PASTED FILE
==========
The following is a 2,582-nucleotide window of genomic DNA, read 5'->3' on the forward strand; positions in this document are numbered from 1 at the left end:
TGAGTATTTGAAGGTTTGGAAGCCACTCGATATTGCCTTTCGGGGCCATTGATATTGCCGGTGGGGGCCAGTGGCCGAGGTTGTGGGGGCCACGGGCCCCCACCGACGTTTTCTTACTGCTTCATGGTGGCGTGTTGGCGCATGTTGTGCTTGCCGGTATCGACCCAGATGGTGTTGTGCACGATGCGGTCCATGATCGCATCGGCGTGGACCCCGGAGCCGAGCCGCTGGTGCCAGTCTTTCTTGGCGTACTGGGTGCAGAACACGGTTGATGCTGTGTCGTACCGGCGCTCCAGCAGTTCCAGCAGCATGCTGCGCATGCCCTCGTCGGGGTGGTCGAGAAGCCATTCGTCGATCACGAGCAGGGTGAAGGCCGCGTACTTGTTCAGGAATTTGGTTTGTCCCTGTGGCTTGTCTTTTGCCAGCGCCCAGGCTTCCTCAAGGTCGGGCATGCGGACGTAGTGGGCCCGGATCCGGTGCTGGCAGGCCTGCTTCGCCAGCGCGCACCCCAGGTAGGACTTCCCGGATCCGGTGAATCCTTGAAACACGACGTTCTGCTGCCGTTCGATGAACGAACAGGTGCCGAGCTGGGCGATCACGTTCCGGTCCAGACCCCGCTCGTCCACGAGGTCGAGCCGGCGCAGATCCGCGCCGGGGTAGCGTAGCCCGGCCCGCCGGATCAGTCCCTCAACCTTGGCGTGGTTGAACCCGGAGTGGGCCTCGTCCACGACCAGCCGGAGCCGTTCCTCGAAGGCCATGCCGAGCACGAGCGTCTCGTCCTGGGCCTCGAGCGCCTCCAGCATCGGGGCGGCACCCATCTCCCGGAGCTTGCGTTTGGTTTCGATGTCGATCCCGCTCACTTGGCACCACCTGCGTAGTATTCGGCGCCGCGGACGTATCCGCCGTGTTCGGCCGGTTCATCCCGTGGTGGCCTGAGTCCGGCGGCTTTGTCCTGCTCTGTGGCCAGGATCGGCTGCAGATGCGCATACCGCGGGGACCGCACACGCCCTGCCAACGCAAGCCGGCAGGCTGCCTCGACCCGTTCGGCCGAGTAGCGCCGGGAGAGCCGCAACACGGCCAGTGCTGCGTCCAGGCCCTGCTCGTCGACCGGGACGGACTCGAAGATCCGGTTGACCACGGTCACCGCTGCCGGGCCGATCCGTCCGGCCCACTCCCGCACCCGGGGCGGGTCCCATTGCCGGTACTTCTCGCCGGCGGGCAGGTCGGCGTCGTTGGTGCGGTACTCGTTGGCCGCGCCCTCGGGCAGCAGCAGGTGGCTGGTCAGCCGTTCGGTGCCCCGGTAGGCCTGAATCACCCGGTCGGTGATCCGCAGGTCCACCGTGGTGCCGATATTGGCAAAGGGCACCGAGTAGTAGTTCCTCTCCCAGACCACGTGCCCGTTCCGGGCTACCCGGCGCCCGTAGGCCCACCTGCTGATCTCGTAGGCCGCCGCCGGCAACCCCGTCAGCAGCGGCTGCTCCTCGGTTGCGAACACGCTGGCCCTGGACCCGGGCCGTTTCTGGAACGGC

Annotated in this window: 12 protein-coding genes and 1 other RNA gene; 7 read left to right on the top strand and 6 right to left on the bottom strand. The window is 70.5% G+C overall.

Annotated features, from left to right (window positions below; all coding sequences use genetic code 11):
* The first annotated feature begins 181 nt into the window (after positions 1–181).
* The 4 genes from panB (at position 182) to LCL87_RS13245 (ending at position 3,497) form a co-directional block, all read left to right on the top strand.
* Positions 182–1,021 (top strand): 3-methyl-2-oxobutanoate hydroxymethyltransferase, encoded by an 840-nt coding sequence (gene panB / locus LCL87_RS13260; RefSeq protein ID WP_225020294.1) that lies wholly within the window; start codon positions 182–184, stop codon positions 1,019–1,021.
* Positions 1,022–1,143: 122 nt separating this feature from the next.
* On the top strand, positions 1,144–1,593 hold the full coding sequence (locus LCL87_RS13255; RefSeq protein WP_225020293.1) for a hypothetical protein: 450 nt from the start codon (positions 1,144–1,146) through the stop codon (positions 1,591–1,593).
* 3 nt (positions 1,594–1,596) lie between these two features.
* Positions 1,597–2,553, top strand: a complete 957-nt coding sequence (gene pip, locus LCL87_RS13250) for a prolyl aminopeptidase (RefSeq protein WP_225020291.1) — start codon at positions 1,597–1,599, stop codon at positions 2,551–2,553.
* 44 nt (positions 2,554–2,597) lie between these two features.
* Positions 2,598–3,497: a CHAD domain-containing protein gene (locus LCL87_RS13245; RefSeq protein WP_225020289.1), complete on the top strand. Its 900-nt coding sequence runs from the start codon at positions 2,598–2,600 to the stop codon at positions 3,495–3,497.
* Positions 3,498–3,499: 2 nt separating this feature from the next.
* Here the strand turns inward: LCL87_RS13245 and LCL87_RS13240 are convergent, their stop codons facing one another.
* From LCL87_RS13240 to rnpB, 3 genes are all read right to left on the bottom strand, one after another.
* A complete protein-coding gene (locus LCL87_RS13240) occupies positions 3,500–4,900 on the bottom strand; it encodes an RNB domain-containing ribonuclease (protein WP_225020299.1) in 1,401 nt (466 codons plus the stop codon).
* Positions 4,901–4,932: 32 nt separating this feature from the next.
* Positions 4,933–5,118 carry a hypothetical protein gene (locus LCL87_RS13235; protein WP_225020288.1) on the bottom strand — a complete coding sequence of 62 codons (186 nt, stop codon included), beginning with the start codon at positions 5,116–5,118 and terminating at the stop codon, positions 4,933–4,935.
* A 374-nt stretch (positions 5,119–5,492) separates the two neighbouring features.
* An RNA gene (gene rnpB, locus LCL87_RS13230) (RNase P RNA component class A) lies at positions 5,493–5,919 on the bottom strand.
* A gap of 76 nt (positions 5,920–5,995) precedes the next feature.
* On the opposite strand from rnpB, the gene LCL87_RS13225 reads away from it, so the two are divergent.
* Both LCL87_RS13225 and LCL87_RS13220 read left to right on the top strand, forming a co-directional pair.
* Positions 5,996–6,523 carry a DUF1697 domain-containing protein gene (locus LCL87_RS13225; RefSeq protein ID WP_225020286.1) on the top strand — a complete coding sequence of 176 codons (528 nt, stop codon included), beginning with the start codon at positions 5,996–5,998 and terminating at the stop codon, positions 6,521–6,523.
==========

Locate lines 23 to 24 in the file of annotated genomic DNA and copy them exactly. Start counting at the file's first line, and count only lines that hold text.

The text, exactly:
* On the opposite strand from rnpB, the gene LCL87_RS13225 reads away from it, so the two are divergent.
* Both LCL87_RS13225 and LCL87_RS13220 read left to right on the top strand, forming a co-directional pair.